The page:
The United States yesterday reached agreement with the final holdout group of Micronesian islanders on a permanent new relationship, presaging the end of the 33-year-old U.S. trusteeship over a vast region of the mid-Pacific.

A formal governmental compact with the United States, the result of 12 years of off-and-on negotiations, is scheduled to be initialed at the State Department at noon tomorrow by representatives of the Republic of Palau, a newly established ministate in the western end of the Caroline Islands. Two similar new ministates, the Marshall Islands and the Federated States of Micronesia, initialed the same compact Oct. 31.

Several days of down-to-the-wire negotiations in Washington ended late yesterday with a decision by the Palauan negotiators to accept the latest version of the U.S. offer. Carlos Salii, chairman of the Palau status committee, said the final decision to initial the proposed compact came at 6:30 p.m. after all-day meetings among about 20 island representatives.

Micronesia, a watery empire of more than 2,000 small islands, has been administered by the United States as a strategic trusteeship of the United Nations since 1947, shortly after the Japanese were ousted from the area in some of the bloodiest battles of World War II. As other powers gave independence to their official wards, Micronesia became the last international colony under United Nations auspices and, as such, a growing embarrassment to the United States.

The long negotiations for a permanent self-governing status, which began in 1969, were complicated by divisions and fragmentation among the far-flung islanders, bureauratic bickering among Washington agencies and the revelation in 1976 that the Central Intelligence Agency had bugged the Micronesian negotiating team at an earlier stage of the talks.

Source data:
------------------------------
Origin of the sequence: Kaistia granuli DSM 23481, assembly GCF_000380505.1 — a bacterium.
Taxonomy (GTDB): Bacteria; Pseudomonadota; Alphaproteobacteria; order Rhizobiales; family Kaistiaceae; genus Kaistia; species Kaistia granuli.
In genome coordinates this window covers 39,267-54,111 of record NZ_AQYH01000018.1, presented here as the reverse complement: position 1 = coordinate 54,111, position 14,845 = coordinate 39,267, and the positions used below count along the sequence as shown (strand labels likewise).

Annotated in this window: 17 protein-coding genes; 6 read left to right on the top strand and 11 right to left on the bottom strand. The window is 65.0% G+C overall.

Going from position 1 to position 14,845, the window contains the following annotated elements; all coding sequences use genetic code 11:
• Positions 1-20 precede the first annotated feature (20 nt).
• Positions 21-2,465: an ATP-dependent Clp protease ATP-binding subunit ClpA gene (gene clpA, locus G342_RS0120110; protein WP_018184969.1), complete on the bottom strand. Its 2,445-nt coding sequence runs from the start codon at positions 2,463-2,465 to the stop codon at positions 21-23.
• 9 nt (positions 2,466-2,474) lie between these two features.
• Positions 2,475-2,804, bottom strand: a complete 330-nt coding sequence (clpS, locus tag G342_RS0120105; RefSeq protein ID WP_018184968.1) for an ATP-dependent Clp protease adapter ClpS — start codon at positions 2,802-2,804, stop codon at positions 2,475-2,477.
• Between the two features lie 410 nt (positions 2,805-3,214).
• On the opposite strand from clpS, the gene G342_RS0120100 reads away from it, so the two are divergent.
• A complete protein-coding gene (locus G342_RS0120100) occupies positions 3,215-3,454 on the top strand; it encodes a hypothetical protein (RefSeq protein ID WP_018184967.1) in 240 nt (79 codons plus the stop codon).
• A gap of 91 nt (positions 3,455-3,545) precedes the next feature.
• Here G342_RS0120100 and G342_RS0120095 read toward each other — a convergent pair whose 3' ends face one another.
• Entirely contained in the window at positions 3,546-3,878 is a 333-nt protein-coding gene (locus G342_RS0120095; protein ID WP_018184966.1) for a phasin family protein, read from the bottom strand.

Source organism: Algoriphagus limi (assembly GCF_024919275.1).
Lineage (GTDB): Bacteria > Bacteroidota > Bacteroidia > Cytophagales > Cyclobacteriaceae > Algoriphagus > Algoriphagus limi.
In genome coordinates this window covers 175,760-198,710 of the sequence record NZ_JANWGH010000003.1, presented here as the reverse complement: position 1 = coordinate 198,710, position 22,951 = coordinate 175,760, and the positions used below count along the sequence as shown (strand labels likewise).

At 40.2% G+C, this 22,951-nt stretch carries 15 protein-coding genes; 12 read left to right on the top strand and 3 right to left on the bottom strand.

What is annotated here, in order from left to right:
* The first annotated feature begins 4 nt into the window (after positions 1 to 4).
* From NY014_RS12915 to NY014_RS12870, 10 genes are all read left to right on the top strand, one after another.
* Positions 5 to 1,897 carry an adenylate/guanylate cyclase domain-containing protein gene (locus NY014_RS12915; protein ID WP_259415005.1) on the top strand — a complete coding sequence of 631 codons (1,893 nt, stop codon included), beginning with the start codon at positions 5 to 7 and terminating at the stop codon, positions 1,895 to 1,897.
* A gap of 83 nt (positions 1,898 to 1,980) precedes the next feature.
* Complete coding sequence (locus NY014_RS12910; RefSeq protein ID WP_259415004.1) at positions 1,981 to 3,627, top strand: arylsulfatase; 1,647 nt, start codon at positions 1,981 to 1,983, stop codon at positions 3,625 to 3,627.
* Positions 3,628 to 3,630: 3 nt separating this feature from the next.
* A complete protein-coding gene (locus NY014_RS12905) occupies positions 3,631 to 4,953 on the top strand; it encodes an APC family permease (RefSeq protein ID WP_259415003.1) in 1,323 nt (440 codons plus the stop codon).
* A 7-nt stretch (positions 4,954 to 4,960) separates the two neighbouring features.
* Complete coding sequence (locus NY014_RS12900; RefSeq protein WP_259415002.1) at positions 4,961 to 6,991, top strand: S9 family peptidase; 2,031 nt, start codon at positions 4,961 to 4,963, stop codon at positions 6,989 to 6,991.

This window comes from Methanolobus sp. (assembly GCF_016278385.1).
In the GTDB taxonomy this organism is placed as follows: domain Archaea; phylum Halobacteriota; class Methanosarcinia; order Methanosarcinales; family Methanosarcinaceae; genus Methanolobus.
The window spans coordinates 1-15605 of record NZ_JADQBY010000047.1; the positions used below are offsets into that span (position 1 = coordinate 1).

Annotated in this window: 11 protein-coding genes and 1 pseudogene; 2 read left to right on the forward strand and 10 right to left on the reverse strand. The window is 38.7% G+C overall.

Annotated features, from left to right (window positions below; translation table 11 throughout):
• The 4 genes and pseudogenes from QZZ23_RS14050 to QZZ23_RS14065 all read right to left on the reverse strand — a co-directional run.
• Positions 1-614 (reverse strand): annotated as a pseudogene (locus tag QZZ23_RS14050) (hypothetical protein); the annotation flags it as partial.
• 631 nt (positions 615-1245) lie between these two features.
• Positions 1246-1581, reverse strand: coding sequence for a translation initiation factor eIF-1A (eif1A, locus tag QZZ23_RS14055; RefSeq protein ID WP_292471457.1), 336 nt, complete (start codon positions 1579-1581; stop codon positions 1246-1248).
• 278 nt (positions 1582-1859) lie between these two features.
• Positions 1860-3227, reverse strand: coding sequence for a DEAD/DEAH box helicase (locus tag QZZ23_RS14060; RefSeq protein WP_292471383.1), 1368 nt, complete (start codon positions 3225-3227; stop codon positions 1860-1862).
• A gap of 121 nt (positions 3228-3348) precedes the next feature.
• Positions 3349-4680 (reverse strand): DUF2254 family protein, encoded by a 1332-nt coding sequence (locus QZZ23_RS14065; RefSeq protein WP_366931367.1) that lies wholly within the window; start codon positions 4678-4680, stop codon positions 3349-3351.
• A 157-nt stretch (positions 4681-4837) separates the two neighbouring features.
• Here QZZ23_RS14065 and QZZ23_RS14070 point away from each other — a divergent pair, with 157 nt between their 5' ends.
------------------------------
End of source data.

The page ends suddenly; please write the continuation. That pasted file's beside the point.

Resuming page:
The Ford administration agreed on terms that split off the Northern Marianas, in the far western reaches of Micronesia, as a separate commonwealth. While this solved a small part of the problem, this development created a more serious problem of common agreement in the rest of the vast area.

The Carter administration's push for a settlement, led by chief U.S. negotiator Peter Rosenblatt, began late in 1977 with a presidential commitment to terminate U.N. trusteeship by 1981. Several procedural steps remain, such as formal signing of the compact by all the parties, ratification by legislatures and a United Nations-sponsored plebiscite, but the initialing of the document is considered a giant step toward Carter's goal.

The mid-Pacific empire, long viewed in Washington as of strategic importance, is the site of the U.S. missile testing grounds at Kwajalein in the Marshalls. The U.S. military is interested in establishing a military presence in the Palau islands. But the greatest U.S. strategic stake, in the view of many officials, is simply in keeping unfriendly navies out of the area and thus heading off a potential threat to Hawaii, Guam and other Pacific points.

Palau, the Marshalls and the Federated States (which ranges over the thousands of miles between the other two) will each be separate nations under the new compact, responsible for their own government and internal affairs but with control over military and defense affairs in the hands of the United States. The United States will have the obligation to defend them, and the option to keep others out.

One hangup in negotiations with Palau was a provision in that island group's 1979 constitution barring nuclear weapons from its territory. A side agreement, which must be approved by a two-thirds vote of the islanders, has been drawn up to override this provision, permitting normal development in the area by U.S. nuclear armed military forces and nuclear-powered ships.

The military arrangements are binding for 15 years and are subject to renewal after that, if both sides agree.

In return for the U.S. military rights, the Microesian states have been promised grants averaging about $100 million yearly for 15 years, divided among the three ministates. In addition, the new states will continue to benefit from some programs available to U.S. citizens.

The three nations will have their own flags, passports and the panoply of independence in an arrangement that is called "free association" with the United States. All together, a little more than 100,000 persons will inhabit the three new states of the Pacific.